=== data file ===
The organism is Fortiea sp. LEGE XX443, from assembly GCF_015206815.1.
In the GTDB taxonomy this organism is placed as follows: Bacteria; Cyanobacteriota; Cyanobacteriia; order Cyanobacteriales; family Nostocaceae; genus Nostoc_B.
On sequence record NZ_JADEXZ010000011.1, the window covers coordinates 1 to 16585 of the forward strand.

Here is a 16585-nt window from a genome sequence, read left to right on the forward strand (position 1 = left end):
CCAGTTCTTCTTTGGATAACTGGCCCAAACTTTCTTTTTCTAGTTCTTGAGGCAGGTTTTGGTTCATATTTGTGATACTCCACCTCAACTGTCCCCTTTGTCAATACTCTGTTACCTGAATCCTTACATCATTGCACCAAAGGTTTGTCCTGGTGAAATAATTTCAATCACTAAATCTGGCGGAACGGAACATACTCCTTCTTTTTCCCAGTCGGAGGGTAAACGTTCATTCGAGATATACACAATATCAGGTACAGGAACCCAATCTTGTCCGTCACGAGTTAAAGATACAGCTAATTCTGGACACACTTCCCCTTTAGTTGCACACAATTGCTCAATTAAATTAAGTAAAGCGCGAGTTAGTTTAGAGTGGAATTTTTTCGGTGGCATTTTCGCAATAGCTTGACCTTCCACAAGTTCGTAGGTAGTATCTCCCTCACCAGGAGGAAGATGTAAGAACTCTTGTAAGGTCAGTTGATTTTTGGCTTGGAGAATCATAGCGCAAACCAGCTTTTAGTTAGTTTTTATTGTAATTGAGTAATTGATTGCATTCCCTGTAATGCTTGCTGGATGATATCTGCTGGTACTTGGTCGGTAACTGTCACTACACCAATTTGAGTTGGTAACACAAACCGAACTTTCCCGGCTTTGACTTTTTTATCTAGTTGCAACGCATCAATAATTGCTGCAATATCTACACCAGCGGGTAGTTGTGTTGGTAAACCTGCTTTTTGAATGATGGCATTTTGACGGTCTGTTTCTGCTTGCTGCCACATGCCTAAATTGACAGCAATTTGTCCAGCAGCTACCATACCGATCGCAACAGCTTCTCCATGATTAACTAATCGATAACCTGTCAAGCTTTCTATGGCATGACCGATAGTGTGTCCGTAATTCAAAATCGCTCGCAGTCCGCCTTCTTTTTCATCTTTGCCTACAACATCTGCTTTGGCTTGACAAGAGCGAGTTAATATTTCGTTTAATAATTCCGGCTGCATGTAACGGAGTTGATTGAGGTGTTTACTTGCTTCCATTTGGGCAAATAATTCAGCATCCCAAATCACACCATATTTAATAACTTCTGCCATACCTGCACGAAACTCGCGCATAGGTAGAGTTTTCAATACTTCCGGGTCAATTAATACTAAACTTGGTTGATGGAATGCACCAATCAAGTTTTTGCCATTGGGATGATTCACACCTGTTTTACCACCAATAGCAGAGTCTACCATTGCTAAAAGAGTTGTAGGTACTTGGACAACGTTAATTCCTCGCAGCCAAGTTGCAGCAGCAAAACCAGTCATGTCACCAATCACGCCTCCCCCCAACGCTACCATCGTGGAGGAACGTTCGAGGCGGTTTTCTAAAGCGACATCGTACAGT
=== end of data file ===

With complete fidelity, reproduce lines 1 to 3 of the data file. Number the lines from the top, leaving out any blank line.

The organism is Fortiea sp. LEGE XX443, from assembly GCF_015206815.1.
In the GTDB taxonomy this organism is placed as follows: Bacteria; Cyanobacteriota; Cyanobacteriia; order Cyanobacteriales; family Nostocaceae; genus Nostoc_B.
On sequence record NZ_JADEXZ010000011.1, the window covers coordinates 1 to 16585 of the forward strand.